b) Working with Server certificate (CertUser= parameter in mtxagent.ini file) :
            In this case you have generated a final certificate (not a CA) and you want BMC Client Management to use it.
            This is more secure but way more complicated to implement as each BMC Client Management agent can have its own certificate.
            Your certificate can be generated for a specific device or can be a wildcard certificat.
            Following article explains how to implement this in BMC Client


    Note : In case of SSL=3, Console must have its own certificate in \console\certs\console, as a consequence Authorities for this certificates must be included in Master\bin\certs\Trusted

    Additional information about certificate files :

    • .pem stands for PEM, Privacy Enhanced Mail; it simply indicates a base64 encoding with header and footer lines. Mail traditionally only handles text, not binary which most cryptographic data is, so some kind of encoding is required to make the contents part of a mail message itself (rather than an encoded attachment). The contents of the PEM are detailed in the header and footer line - .pem itself doesn't specify a data type - just like .xml and .html do not specify the contents of a file, they just specify a specific encoding;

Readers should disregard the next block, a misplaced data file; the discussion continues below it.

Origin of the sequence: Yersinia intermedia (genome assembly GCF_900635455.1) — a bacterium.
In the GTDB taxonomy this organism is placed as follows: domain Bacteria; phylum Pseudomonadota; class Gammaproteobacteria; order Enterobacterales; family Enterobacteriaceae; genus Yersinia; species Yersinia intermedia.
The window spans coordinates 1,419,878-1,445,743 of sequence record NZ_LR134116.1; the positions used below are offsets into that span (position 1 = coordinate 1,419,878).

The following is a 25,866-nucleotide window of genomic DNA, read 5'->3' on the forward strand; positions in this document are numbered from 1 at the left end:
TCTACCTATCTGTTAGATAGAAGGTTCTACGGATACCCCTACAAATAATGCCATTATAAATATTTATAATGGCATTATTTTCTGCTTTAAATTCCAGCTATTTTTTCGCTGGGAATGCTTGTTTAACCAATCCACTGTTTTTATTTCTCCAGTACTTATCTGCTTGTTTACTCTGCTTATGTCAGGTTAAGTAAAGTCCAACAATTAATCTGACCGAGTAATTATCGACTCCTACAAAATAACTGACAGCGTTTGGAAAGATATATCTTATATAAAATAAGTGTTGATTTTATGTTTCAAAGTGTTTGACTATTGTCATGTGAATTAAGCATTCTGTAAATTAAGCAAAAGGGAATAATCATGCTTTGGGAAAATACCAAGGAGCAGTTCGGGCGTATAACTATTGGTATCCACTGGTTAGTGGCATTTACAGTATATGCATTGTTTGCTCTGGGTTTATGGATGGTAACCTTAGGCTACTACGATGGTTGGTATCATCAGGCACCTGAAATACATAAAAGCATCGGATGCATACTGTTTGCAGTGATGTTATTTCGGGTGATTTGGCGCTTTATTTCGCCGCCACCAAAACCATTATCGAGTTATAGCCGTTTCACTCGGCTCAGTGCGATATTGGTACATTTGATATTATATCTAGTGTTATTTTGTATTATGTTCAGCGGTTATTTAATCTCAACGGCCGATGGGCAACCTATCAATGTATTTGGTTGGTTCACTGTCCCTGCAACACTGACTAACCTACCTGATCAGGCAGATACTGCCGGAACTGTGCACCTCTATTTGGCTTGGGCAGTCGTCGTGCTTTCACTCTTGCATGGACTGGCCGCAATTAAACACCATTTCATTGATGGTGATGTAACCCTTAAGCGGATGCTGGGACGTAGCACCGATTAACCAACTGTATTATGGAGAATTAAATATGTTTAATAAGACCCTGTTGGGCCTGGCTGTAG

• .key can be any kind of key, but usually it is the private key - OpenSSL can wrap private keys for all algorithms (RSA, DSA, EC) in a generic and standard PKCS#8 structure, but it also supports a separate 'legacy' structure for each algorithm, and both are still widely used even though the documentation has marked PKCS#8 as superior for almost 20 years; both can be stored as DER (binary) or PEM encoded, and both PEM and PKCS#8 DER can protect the key with password-based encryption or be left unencrypted;
    • .csr stands for Certificate Signing Request, it contains information such as the public key and common name required by a Certificate Authority to create and sign a certificate for the requester, the encoding could be PEM or DER (which is a binary encoding of an ASN.1 specified structure);
    • .crt stands simply for certificate, usually an X509v3 certificate, again the encoding could be PEM or DER; a certificate contains the public key, but it contains much more information (most importantly the signature by the Certificate Authority over the data and public key, of course).